I’m not especially fond of the words ‘Cyber’ or ‘Symposium’, even worse when they’re joined together. As I write this Mike Lindell is holding his CyberSymposium where he’s allegedly releasing packet captures that prove that ‘the election was stolen’. So you know where I stand: there’s yet to be a shred of evidence that even slightly indicates this. However, I was rather more interested in this supposed proof by way of a packet capture.
Firstly, he’s reportedly had this data for some time – thats interesting as if I had something I thought was this big – I’d be dropping it on Github for the world the pour over. That hasn’t happened and there’s a few problems with – well, just about everything to do with these pcaps.
When there is a computer security incident, it’s important to collect the data in a manner that ensures integrity. If we’re collecting remotely we need to be absolutely sure its come from the correct host and that our collecting machine is completely secure. How I go about this is important and I’ll need to write it all down. My documentation is absolutely key. Once I have my pcap file (or other data) I’ll need to run a
sha256sum against it to get its hash, and this too will be added to my notes. This ensures that if anyone tampers with the file(s), we’d know.
We need to ensure chain of custody with any important evidence. If there’s a chance we’d need the data in the future we’ll need to commit this to WORM (Write Once Read Many-times) media. A CD or DVD will usually be acceptable media if written to correctly (i.e. the disc is closed to prevent alterations). The media then needs to be placed in a tamper-evident bag with the seals of this being noted and added to the documentation I’m keeping.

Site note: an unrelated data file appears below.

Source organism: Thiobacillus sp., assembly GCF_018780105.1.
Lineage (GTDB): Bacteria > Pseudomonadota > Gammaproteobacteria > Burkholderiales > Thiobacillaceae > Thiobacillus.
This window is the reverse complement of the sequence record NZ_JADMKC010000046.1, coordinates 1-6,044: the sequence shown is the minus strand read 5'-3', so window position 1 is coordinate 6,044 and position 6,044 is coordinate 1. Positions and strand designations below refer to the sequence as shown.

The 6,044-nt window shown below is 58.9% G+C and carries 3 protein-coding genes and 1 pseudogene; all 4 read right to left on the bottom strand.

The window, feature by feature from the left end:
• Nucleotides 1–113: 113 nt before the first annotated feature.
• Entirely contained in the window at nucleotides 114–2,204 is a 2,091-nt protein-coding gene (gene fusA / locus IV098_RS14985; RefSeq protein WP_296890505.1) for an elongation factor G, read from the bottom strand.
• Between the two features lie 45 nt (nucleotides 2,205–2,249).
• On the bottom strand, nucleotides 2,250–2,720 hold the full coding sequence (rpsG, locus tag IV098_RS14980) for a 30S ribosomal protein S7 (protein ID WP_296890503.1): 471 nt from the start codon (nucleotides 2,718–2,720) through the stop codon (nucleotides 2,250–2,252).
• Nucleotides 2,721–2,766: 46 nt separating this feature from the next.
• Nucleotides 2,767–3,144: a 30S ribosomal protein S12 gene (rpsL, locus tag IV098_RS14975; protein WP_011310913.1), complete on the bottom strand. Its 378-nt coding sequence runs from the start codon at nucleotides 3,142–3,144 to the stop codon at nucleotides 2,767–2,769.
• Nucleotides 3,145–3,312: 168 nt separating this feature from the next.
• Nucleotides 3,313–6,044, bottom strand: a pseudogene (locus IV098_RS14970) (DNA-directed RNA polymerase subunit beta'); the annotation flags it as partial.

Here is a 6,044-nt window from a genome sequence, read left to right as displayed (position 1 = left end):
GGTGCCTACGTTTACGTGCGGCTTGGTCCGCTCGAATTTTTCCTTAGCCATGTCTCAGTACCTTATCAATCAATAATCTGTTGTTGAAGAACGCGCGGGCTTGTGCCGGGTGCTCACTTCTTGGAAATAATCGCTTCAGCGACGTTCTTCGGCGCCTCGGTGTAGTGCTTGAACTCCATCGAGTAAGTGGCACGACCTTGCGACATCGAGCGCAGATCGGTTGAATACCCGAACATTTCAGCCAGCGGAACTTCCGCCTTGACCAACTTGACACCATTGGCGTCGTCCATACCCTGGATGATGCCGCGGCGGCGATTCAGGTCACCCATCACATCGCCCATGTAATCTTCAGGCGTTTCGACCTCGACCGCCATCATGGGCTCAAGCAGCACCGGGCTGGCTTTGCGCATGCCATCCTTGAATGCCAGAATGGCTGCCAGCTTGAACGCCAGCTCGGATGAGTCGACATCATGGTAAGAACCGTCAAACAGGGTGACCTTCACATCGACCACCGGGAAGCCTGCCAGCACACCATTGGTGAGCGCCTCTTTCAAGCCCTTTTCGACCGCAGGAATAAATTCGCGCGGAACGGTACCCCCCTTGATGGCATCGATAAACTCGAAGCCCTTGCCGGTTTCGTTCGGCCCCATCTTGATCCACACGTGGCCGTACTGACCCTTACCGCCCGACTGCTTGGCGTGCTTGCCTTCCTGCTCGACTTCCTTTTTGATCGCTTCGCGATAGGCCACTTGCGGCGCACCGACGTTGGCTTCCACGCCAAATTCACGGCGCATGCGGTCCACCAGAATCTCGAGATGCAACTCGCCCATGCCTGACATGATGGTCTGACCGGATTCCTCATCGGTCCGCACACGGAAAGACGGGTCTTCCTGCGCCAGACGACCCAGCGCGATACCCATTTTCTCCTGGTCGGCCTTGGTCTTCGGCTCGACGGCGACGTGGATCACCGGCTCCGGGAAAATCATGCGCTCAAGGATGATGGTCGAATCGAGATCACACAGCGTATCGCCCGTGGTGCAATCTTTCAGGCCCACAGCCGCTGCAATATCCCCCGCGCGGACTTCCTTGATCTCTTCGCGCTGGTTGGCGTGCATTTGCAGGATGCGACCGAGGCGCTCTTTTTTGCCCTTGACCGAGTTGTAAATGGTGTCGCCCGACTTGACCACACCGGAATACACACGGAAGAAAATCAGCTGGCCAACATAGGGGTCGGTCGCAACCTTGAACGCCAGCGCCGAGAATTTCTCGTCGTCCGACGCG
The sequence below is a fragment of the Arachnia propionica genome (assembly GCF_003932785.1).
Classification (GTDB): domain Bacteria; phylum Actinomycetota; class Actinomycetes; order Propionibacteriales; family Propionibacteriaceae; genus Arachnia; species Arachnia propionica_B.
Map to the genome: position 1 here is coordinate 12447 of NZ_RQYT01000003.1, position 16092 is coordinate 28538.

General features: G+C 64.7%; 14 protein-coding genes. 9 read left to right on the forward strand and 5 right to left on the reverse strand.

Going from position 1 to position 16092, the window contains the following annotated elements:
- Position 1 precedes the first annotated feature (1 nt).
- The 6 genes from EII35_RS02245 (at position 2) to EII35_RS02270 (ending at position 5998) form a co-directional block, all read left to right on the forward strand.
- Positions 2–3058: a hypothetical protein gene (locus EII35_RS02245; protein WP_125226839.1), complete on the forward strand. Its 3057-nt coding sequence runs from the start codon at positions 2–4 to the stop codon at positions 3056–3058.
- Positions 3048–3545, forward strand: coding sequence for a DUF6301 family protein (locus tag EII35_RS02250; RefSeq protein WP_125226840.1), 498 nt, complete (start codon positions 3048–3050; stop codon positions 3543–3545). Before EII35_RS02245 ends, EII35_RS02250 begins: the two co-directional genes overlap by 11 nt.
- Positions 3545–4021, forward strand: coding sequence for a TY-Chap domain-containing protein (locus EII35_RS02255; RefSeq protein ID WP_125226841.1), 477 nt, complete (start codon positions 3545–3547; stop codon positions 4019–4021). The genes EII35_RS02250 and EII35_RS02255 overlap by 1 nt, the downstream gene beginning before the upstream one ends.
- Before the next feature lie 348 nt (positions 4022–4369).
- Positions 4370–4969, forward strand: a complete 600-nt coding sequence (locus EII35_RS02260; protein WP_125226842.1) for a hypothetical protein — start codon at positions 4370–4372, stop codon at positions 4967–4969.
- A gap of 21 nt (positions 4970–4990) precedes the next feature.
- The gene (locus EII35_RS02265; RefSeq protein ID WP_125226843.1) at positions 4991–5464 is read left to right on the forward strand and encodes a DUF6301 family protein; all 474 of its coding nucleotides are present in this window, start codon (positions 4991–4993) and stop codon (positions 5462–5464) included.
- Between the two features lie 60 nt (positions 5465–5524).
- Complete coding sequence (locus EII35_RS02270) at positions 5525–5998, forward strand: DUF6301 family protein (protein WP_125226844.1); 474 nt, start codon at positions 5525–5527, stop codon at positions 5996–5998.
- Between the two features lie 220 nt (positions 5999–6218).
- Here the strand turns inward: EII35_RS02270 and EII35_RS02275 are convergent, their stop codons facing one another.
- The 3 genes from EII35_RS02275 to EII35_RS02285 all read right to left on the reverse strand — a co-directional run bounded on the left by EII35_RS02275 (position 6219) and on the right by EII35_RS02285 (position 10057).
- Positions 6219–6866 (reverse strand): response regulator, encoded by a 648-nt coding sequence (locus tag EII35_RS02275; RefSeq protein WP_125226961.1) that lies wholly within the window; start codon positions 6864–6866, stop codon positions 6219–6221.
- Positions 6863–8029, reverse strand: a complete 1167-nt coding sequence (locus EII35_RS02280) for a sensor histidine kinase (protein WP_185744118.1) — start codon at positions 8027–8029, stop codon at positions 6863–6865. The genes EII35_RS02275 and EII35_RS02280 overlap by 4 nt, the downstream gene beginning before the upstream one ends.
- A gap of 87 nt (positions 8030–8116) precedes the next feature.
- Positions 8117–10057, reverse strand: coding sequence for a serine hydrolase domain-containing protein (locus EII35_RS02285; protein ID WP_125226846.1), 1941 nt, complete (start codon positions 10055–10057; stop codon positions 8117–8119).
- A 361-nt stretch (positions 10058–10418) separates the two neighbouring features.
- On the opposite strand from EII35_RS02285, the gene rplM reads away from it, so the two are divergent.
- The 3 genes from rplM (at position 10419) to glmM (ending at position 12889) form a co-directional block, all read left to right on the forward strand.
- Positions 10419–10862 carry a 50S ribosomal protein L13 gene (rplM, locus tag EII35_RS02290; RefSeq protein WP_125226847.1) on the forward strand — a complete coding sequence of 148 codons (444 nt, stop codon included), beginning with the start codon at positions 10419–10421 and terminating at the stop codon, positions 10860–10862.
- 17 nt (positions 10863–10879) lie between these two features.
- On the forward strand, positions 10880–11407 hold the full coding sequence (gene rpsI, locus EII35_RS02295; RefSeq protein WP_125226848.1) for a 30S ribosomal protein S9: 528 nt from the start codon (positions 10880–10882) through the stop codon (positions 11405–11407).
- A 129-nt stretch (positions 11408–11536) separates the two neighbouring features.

Only if I’ve conducted these steps properly is the data contained within acceptable in a court of law. Anything less than this – your evidence is worthless. My notes have to be perfect so that an expert in the field agrees they’re the right steps and reproducible. This is problem #1 for Lindell.
Here’s the second problem – and it occurs because of first one. It’s irrelevant what is contained in the pcaps because it’s so easy to forge a child could do it. Here’s an example.
I collected a few packets of me sending a ping to Google’s DNS server. This is the output in Wireshark:
You can see my virtual machine listed with the IP 192.168.229.21 sending the echo request to 18.104.22.168. What if I wanted people to think it was someone else sending those packets? Surely nobody can change a network capture, can they? Of course they can. And trivially so. Enter
bbe. The command below will replace the bytes for my real IP address for one I’ve made up…
\x means that the number I’m sending is hexadecimal, the
c0 that follows it is the first octet of the IP address. You can see thats followed by
\xa8\xe5\x15 which is the rest of the IP making up the last 3 octets. What follows the forward-slash is my replacement. You don’t even need to know hex to understand what the replacement is. And here is what we get:
As you can see all instances of my IP have been obliterated and replaced with something else. Apparently someone with an IP of 22.214.171.124 sent the ping. Obviously we’re not limited to changing IP addresses. The limit is your imagination… and we could make this pcap say whatever we wanted!
So just because someone says they have a capture that is ‘proof’ of something, I think it’s wise to know where the data came from, how it was collected, and who’s had access to access to it from time zero.
Given the delays in handing over data that has claims surrounding it verging on the supernatural, it’s all beginning to look much more like a children’s magic show than anything grounded in reality.